THE COLUMN

Issue No. 6/December 24, 1994

AN AFFAIR TO REMEMBER

IVAN HOFFMAN

The classic scene in An Affair to Remember starring Deborah Kerr and Cary Grant, one of my all time best movies, has never worked for me. Let me set it up for you: Deborah and Cary, each involved with other lovers, meet on a ship and fall in love (8 meals a day, drinks included can do that sort of thing to people I suppose. Not to mention endless shuffleboard.) They vow to test their love by agreeing to meet 6 months later at the top of the Empire State Building. They agree that if one does not show up, the one that does will not search the other out for it will mean that their love was not true.

As the ship docks, each prepares to meet on that day for they each believe their love to be pure and right. During the next six months, each ends their involvement with their other person and, at the appointed time, Cary Grant is on the top of the Building. On her way to meet her true beloved, Ms. Kerr gets hit by a passing car and is taken to the hospital where the doctors tell her she is paralyzed from the waist down. (Her makeup remains intact.) Cary Grant is of course deeply disappointed and during the rest of Act 2 is despondent. He believed they were destined for each other but now believes she did not believe so. Of course, we know that she deeply loves him but, out of ego, pride, weakness, vows that she will not go to him until she can walk.

The scene to which I refer takes place at the end of Act 2 when they meet at a theater event. Ms. Kerr is seated because he does not know she is paralyzed. They stare at each other, mutter some politeness, are visibly shaken since they are still in love but neither says anything about the failed meeting.  More specifically, since Cary was there waiting for her, it is in the nature of the story for Deborah to explain and yet she remains silent, mute, no matter how many times I see the movie.

Now I understand the plot very well indeed and I understand the character traits that would cause her to behave in that way. She was afraid that he might love her out of pity or that she was less of a woman because she could not walk. I understand but I cannot accept it. For many people, love is a light weight affair, to be ruled not by the heart but by the head, the ego. But I am much too much of a romantic to accept this key plot point. For me, the theme of every movie, of life, must be "Love Conquers All." For me, when they meet in the theater, she must grab his hand, tears must well up in her eyes (being careful not to smudge the mascara) and she must explain why she did not show up and proclaim her everlasting love for him. She must say: "I love you Cary. I thought I loved Richard Denning but what I thought was love is nothing compared to the love between you and I." He must immediately understand and they must go off into the sunset together, he wheeling her in her chair. This ending of course would make for a considerably shorter movie but it would be true to what I believe the universe is about. Or should be about.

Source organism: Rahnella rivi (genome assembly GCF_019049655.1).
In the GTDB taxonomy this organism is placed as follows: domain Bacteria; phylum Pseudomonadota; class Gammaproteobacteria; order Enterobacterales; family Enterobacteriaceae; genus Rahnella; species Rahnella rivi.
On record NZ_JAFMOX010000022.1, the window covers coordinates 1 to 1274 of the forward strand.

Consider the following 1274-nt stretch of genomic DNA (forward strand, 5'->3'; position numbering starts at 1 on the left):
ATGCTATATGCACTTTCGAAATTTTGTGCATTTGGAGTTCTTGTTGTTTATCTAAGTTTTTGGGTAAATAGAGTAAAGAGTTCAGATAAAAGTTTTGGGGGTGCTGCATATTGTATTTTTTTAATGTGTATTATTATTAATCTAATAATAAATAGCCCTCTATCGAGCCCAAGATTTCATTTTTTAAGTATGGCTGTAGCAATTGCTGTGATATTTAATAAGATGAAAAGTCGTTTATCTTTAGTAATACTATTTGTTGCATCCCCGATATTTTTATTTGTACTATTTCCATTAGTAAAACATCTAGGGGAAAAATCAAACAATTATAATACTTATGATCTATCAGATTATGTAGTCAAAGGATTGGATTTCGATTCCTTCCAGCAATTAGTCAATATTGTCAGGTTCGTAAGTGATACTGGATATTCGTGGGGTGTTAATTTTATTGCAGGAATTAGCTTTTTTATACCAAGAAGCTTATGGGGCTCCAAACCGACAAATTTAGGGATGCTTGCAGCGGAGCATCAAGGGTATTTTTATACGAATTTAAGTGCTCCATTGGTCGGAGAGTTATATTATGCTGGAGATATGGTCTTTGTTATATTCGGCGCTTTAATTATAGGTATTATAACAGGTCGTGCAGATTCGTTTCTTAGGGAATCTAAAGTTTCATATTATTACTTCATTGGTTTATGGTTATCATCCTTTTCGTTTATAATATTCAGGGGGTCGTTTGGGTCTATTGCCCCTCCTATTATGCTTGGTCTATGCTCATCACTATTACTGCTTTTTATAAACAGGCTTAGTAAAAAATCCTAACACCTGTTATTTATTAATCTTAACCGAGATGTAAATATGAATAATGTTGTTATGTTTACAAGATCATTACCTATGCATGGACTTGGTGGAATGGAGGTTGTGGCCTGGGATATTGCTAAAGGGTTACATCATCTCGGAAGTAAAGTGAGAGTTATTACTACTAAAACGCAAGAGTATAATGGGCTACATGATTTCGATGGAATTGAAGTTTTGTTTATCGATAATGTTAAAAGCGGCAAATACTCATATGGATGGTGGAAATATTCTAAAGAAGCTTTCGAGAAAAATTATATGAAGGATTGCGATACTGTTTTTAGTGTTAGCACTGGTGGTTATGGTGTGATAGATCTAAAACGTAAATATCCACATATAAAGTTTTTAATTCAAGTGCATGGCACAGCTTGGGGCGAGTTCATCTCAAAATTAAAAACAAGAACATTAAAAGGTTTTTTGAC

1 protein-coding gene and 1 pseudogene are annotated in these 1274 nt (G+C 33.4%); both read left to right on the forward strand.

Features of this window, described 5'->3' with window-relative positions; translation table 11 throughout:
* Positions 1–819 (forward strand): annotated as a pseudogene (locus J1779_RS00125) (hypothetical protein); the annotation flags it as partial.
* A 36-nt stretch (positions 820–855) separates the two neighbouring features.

The heart, God, is not about pride, nor ego, nor vanity; it is about love. It is not about love at such a low level that mind games carry the day. It is not about shallow love but love at such a deep, profound, spiritual, passionate level that the ego wilts, dies in the presence of this kind of love. But for many people, the fear that is the essence of the ego, that which motivated Deborah's character, overrules the passion that is the heart. Love is about the death of ego for in order that we may truly love, we must allow ourselves to be loved.

"Allowing ourselves to be loved is very much a different matter from loving. It is not simply the other side of the same coin. Allowing ourselves to be loved by another requires us, from the outset, to be completely out of control and vulnerable. It requires us to break down all of the walls that, for so many years of our lives, we have struggled to erect to keep us from feeling the very thing we say we want to feel. The Tao calls it "ego". It means that we must expose our complete selves to our lover, our mate, for without such total openness what is being called love is something else but it is not love." (Tao of Love, p. 63)
It is perhaps the most difficult of all experiences in our lives to lose our ego when in love. Love is so all encompassing, so far reaching in its impact upon us, so much wanted and yet feared by so many of us, that allowing ourselves the joy, along with the fear, is the ultimate in losing the ego.

At the end of the movie, love indeed does conquer all. She overcomes her ego, tells him about her paralysis, whereupon he finds a piece of art he had painted that she secretly bought, a symbol of their love and he accepts her in his arms, her eyeliner still remaining intact.

Music up, fade out.

© 1994 Ivan Hoffman


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